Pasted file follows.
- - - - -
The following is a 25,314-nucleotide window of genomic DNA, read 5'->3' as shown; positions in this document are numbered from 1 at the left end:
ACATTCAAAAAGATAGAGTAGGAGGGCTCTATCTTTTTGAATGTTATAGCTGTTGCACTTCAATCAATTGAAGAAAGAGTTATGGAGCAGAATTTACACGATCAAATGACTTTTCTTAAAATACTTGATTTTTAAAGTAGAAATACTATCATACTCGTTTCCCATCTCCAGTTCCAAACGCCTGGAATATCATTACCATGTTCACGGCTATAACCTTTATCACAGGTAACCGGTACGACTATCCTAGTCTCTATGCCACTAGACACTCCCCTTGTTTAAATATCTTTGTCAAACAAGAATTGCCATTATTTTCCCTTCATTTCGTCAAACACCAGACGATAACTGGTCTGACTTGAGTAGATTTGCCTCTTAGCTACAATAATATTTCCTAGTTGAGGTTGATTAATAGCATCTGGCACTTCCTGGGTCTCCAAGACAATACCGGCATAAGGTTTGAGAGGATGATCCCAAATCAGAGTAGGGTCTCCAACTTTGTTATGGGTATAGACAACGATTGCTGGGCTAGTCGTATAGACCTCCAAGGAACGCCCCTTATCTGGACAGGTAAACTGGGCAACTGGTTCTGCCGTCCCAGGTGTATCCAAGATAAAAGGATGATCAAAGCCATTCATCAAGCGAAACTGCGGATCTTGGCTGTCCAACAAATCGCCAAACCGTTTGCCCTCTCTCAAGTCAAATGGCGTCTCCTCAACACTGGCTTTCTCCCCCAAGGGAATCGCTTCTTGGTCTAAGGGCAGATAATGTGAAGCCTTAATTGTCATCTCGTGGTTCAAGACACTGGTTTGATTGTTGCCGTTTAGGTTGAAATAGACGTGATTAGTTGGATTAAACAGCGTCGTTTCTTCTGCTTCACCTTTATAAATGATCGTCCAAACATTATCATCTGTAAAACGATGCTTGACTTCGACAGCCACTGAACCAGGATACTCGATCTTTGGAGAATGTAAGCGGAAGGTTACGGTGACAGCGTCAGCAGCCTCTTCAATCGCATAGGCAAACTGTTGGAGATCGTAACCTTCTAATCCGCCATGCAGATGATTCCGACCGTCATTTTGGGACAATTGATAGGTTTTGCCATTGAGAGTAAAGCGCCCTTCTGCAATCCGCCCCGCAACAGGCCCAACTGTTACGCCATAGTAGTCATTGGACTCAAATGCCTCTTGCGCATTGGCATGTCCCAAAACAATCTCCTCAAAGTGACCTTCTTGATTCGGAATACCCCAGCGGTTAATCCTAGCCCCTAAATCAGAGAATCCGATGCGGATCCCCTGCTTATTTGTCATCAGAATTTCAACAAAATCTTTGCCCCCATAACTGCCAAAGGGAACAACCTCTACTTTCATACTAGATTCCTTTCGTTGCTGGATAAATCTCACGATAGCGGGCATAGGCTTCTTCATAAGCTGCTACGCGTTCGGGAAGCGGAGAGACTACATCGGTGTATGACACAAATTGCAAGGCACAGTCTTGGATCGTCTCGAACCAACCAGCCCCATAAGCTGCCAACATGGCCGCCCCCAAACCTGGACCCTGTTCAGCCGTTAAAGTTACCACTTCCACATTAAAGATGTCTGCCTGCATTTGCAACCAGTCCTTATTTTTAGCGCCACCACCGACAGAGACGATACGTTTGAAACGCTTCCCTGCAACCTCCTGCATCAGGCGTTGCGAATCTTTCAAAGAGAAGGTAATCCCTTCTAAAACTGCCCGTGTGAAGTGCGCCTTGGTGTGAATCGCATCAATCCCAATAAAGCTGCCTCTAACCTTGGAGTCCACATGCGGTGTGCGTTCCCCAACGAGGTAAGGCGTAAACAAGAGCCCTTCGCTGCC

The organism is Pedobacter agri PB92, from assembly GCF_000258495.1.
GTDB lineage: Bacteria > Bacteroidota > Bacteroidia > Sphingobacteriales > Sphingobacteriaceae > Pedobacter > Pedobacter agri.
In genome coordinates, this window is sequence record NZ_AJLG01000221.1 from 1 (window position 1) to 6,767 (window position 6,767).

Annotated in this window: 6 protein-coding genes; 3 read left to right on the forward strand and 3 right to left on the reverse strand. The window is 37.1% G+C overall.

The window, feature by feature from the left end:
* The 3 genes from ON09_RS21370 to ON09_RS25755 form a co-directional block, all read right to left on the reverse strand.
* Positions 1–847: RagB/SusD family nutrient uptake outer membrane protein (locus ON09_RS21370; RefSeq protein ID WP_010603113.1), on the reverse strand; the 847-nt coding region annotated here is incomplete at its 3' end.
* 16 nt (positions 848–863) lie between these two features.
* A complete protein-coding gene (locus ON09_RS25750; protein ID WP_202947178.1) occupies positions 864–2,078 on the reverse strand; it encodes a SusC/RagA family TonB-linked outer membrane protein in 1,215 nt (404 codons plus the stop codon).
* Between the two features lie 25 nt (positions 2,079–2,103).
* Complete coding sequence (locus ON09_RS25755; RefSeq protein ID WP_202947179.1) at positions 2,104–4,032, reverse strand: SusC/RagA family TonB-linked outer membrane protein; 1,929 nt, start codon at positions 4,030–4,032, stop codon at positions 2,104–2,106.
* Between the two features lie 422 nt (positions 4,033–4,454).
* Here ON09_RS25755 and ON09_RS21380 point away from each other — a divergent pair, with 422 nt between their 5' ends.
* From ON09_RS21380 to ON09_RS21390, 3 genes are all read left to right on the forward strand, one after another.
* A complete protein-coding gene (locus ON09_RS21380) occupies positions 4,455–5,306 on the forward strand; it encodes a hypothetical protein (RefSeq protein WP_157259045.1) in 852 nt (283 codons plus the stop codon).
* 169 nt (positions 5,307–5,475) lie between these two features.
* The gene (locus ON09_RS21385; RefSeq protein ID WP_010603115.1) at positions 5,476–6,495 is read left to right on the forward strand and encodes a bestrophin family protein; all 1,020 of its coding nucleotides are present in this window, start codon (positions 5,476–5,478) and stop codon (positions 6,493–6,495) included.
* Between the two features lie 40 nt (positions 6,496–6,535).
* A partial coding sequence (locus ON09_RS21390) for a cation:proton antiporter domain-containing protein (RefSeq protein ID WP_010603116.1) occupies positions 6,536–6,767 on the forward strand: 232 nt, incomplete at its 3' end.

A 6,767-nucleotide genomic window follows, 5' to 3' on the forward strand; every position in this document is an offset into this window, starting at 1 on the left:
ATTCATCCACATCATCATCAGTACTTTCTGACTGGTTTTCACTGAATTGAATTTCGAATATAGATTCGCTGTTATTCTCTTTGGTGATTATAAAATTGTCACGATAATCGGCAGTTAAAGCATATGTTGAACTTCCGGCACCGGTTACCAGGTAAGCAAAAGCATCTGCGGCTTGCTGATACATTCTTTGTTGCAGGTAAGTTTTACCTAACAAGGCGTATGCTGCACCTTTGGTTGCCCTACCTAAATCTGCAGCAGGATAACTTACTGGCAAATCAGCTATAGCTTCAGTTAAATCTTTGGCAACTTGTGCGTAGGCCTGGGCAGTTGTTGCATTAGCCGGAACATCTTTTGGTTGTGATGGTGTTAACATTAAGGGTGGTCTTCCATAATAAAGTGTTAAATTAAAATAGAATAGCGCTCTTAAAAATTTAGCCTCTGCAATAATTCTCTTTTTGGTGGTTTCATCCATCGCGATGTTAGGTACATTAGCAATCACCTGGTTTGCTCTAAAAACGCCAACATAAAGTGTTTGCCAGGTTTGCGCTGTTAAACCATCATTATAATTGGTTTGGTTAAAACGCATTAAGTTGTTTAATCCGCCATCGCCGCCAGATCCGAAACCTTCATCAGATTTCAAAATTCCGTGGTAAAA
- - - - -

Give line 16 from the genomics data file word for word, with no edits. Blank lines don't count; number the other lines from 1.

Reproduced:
* From ON09_RS21380 to ON09_RS21390, 3 genes are all read left to right on the forward strand, one after another.